It is hardly the most cheerful prelude to the holiday season, even one as generally downbeat as this year's. According to a survey conducted for The Independent, the number of business leaders detecting signs of economic recovery has fallen for the first time since ComRes started its "green shoots" index last February. Similarly gloomy findings come from the Deloitte's quarterly Economic Review, which sees any upturn as likely to be sluggish and protracted. A sustainable and strong recovery, it forecasts, could be a long while in coming. We may be looking not at the V-shaped recession we hoped for, but a U, or even the dreaded W.
Such conclusions are pessimistic enough in themselves. But they are also the background against which the Chancellor's warning to the banks needs to be seen. Interviewed by the BBC yesterday, Alistair Darling warned that he would intervene if they were found to be charging small and medium-sized business too much for credit. And he pointedly reminded the sector as a whole that the Government did not embark on its tax-funded rescue as "some charitable act".
Now it is possible that the Chancellor's warning is no more than a shot across the banks' bows. The careful wording – Mr Darling says he will intervene only if it is found that businesses are being overcharged – could hint at a rhetorical element. He was speaking, after all, on the eve of a meeting with heads of banks today.
With a view to the same meeting, perhaps, the British Bankers' Association has released figures showing that lending to small businesses rose last month, while "almost 50,000 new small business banking relationships were established" – for what that is worth. Small business representatives remain to be convinced. No doubt there is a degree of posturing on every side.
But the arguments, being conducted in the open and between the lines, clearly illustrate the risk of a new vicious circle taking hold, in which every dashed expectation produces another. Mr Darling stressed the urgency of the situation yesterday. Unwittingly maybe, he also exposed the conundrum. "I want banks to rebuild their balance sheets," he said, "but at the same time, because of the particular circumstances we are in now, we also need them to relend money."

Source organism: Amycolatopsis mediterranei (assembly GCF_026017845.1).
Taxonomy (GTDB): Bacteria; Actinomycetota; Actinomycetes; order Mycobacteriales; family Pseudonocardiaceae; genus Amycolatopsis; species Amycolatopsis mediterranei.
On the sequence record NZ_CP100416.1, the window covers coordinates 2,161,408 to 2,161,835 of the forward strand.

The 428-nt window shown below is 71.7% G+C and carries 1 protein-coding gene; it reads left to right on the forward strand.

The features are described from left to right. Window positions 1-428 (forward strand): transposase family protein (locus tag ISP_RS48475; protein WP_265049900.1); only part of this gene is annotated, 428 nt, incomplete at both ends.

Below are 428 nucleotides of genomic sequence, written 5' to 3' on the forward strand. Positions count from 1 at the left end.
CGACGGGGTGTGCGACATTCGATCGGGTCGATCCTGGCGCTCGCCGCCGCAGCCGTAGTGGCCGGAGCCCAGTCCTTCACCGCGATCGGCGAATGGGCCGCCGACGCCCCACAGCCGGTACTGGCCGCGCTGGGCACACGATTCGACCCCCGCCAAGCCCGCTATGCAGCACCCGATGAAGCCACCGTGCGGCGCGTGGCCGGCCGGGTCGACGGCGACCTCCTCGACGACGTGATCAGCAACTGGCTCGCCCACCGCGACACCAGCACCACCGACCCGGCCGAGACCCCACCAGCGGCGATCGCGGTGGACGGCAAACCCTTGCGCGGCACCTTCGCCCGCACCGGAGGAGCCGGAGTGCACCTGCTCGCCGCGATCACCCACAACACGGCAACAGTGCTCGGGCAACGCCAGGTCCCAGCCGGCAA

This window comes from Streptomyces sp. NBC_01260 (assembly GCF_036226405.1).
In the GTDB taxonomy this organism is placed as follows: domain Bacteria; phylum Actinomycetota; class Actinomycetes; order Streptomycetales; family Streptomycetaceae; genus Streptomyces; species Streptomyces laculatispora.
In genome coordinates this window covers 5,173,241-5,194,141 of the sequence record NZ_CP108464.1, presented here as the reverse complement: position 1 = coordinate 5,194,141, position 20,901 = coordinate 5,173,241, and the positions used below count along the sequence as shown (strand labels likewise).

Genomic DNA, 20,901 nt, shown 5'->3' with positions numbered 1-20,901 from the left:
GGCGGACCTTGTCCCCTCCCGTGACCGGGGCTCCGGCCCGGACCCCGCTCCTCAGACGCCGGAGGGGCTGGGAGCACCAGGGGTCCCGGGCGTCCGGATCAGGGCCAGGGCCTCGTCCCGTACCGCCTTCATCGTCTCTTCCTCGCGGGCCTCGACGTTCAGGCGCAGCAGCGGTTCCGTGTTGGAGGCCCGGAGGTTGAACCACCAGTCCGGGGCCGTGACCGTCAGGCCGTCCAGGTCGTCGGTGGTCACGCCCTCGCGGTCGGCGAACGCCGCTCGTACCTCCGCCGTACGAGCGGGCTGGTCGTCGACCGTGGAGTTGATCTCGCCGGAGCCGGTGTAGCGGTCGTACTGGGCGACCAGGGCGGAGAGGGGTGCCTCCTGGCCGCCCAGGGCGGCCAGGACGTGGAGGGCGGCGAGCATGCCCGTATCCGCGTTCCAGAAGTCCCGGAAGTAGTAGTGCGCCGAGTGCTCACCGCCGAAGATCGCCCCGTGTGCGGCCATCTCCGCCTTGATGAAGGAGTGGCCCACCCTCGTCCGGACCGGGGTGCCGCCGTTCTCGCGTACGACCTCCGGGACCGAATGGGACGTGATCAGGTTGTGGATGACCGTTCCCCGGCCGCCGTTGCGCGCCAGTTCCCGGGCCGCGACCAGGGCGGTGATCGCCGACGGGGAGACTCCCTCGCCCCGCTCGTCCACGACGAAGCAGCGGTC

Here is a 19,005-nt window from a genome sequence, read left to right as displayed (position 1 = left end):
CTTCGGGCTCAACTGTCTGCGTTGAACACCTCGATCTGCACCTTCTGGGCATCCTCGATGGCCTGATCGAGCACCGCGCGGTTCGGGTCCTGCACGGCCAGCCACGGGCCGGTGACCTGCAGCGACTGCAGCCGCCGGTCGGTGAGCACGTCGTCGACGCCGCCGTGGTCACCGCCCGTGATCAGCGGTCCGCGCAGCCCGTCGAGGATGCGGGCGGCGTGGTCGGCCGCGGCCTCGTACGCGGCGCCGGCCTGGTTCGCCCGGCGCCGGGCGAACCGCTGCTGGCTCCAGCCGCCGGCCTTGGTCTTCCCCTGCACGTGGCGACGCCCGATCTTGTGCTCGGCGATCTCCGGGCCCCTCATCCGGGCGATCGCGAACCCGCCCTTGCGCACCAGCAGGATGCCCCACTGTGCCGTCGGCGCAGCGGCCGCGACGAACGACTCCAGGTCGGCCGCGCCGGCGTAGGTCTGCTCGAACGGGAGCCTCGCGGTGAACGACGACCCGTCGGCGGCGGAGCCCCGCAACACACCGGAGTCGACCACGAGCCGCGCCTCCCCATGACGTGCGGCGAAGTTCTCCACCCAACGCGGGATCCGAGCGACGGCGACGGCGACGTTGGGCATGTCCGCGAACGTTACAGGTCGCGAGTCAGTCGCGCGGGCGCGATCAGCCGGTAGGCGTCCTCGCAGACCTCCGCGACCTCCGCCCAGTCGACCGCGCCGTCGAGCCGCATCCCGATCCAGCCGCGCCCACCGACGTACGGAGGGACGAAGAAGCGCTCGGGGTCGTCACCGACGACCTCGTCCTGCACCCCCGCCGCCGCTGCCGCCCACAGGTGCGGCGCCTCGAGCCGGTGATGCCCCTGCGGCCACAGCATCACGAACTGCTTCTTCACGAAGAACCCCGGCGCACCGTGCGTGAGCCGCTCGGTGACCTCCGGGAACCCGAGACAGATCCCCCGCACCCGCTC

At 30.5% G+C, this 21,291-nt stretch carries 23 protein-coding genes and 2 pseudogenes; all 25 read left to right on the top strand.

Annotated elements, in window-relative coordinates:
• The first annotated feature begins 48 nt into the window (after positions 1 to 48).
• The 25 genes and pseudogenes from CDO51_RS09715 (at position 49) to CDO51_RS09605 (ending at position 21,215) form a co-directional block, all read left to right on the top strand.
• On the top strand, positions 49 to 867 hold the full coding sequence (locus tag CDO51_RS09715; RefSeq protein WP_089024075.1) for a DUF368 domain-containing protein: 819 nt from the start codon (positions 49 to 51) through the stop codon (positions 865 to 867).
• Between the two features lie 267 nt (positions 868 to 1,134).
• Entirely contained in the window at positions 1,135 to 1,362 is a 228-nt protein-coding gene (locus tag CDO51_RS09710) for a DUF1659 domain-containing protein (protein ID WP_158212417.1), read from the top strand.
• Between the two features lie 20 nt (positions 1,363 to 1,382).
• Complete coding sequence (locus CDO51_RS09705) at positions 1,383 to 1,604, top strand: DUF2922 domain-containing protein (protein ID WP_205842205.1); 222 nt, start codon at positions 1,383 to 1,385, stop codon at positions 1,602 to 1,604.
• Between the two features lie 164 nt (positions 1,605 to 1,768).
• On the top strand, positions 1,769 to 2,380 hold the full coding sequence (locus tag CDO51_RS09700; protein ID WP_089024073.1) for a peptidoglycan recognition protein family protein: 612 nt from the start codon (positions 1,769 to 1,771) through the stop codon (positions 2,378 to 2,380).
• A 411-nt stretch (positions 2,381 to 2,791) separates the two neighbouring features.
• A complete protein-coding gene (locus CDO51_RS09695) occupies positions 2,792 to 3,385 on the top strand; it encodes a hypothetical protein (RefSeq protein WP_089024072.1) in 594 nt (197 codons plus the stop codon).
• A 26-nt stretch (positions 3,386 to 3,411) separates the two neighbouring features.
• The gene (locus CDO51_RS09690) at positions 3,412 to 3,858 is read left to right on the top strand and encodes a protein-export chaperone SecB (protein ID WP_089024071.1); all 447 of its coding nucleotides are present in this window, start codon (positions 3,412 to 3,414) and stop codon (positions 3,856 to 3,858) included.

Indeed we do – but, with an election due by next June at the latest, the Chancellor and the Government need it most of all. So far, Mr Darling is sticking to his forecast that the recovery will start at the turn of the year, with modest growth through 2010. Yet he also confirmed yesterday that the rate of VAT will go back up at the end of the year, a sure indication that the Government cannot do without the money.
Overall growth figures for the last quarter, released last week, were markedly worse than expected, which makes the Chancellor's emphasis on small and medium-sized business understandable. Only a revival here will make his timetable for recovery anything like feasible. But for this sector to grow, it needs more credit, and so far, most increased bank lending has funded mortgages.
The banks' dual responsibility – not just to lending, but to their bottom line – however, leaves them with a get-out clause. If they judge that rebuilding their balance sheets should take precedence, it will not be easy for the Chancellor to force them to do otherwise. Was it not over-ambitious lending that was largely to blame for the onset of the credit crunch all those months ago? Every aspect of this crisis is connected, and Britain's economy is not out of the woods yet.